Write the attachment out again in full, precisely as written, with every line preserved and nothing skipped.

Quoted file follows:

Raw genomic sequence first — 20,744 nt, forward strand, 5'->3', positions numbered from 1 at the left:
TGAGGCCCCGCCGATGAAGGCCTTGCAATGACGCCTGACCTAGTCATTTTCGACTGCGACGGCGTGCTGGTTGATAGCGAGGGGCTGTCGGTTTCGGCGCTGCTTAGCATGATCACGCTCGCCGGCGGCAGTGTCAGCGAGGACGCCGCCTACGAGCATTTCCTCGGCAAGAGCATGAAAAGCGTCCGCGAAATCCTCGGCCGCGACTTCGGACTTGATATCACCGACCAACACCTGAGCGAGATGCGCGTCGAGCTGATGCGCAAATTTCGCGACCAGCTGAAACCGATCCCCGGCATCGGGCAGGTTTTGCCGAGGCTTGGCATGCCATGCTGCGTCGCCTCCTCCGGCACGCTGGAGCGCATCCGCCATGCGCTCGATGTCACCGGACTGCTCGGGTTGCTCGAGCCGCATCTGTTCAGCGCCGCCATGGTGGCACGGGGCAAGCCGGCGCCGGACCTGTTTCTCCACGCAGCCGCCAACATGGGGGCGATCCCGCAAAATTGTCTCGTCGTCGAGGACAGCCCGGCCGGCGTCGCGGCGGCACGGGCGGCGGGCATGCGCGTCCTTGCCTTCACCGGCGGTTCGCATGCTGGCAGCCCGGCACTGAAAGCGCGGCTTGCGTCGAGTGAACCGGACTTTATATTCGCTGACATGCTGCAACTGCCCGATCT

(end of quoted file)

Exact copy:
Raw genomic sequence first — 20,744 nt, forward strand, 5'->3', positions numbered from 1 at the left:
TGAGGCCCCGCCGATGAAGGCCTTGCAATGACGCCTGACCTAGTCATTTTCGACTGCGACGGCGTGCTGGTTGATAGCGAGGGGCTGTCGGTTTCGGCGCTGCTTAGCATGATCACGCTCGCCGGCGGCAGTGTCAGCGAGGACGCCGCCTACGAGCATTTCCTCGGCAAGAGCATGAAAAGCGTCCGCGAAATCCTCGGCCGCGACTTCGGACTTGATATCACCGACCAACACCTGAGCGAGATGCGCGTCGAGCTGATGCGCAAATTTCGCGACCAGCTGAAACCGATCCCCGGCATCGGGCAGGTTTTGCCGAGGCTTGGCATGCCATGCTGCGTCGCCTCCTCCGGCACGCTGGAGCGCATCCGCCATGCGCTCGATGTCACCGGACTGCTCGGGTTGCTCGAGCCGCATCTGTTCAGCGCCGCCATGGTGGCACGGGGCAAGCCGGCGCCGGACCTGTTTCTCCACGCAGCCGCCAACATGGGGGCGATCCCGCAAAATTGTCTCGTCGTCGAGGACAGCCCGGCCGGCGTCGCGGCGGCACGGGCGGCGGGCATGCGCGTCCTTGCCTTCACCGGCGGTTCGCATGCTGGCAGCCCGGCACTGAAAGCGCGGCTTGCGTCGAGTGAACCGGACTTTATATTCGCTGACATGCTGCAACTGCCCGATCT